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2

The important point here is that there is no thermodynamic limit for gravitating systems, and thus there is no well-defined temperature. This is, perhaps, not a completely intuitive result, but it comes from work on the stability of matter. This is not as glamorous as it sounds, but revolves around the need to show that the energy of matter is an extensive ...

6

A typical velocity dispersion in a globular cluster is 10 km/s. For a typical 1 solar mass subgiant in an old globular, then equating the kinetic energy to $3kT/2$, we get $T = 5\times 10^{60}$ K. Doesn't seem that helpful really... The concept of temperature is only ever applied in a relative sense - i.e. some component is hotter than another. Can't say ...

2

Temperature is not useful concept for describing clusters of stars or other gravitational systems, because such systems are not in the realm described by thermodynamics. There is no way to set up thermodynamic equilibrium - globular clusters partly evaporate and core implodes. Also the velocity distribution can't be Maxwell-Boltzmannian, because very fast ...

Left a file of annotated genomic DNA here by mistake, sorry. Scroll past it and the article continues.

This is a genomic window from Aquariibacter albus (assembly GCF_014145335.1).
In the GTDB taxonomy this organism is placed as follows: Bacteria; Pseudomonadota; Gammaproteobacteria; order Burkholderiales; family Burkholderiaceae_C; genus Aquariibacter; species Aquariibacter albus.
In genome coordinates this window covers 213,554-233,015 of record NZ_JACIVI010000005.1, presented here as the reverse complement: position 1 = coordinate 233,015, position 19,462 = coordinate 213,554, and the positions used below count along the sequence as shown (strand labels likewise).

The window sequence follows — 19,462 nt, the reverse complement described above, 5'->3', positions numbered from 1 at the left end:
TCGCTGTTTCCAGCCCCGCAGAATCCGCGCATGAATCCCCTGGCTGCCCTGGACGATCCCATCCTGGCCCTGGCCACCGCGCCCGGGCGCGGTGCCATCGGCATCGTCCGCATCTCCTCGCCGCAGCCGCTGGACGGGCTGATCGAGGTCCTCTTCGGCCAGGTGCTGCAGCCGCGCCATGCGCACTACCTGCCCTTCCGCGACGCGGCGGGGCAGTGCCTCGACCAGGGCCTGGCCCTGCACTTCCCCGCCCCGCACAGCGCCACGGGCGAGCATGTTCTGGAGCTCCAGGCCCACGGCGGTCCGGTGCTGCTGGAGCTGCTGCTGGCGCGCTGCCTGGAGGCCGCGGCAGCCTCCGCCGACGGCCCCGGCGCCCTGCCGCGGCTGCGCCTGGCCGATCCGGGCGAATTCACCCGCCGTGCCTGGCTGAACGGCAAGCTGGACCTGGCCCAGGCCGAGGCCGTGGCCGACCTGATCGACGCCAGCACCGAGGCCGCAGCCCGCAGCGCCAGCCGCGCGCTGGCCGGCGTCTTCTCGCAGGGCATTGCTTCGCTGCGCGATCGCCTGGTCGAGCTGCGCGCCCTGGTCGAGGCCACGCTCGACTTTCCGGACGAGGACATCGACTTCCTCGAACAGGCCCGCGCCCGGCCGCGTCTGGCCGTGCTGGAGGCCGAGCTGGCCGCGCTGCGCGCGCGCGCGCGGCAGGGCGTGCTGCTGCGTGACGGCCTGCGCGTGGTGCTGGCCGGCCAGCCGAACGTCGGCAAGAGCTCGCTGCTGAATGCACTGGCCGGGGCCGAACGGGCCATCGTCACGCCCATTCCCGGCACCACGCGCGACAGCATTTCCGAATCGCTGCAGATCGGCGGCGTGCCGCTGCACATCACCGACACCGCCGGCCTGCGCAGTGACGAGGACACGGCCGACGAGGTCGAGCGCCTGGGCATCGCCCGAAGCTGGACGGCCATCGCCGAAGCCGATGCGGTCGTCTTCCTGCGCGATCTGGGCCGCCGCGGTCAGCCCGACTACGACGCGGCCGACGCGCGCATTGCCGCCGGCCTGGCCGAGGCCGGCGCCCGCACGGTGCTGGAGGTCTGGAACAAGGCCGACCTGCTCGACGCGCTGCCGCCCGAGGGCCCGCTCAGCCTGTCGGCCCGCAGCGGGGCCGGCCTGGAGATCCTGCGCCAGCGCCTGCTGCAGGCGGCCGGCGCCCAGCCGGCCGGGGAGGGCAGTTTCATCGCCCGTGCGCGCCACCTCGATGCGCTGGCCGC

18

Interstellar space is an excellent vacuum, but it's not a perfect vacuum. For example Earth is constantly bombarded with protons from the solar wind, which stream outward uninterrupted until the heliopause when matter from other stars becomes more dominant. If there were, say, an antimatter star nearby, the place where its stellar wind of antiparticles met ...

2

That's a very confusing paragraph. They use the term 'octave' specifically for a doubling of distance (r) --- that's not important. The argument is simply that the force per star falls off as $r^{-2}$, but the number of stars actually increases as $r^3$. So as you increase distance, the gravity increases by $r$. We could write this more precisely as for ...

0

Okay the notion that the sky would be 100 times brighter because there are 100 more stars within a cubic parsec is ludicrous. First it would discount the 100x 100 more stars that would lie within the next parsecs distance from us. More importantly it discounts the far closer proximity of the stars within our Parsec. With 100 stars within our particular ...

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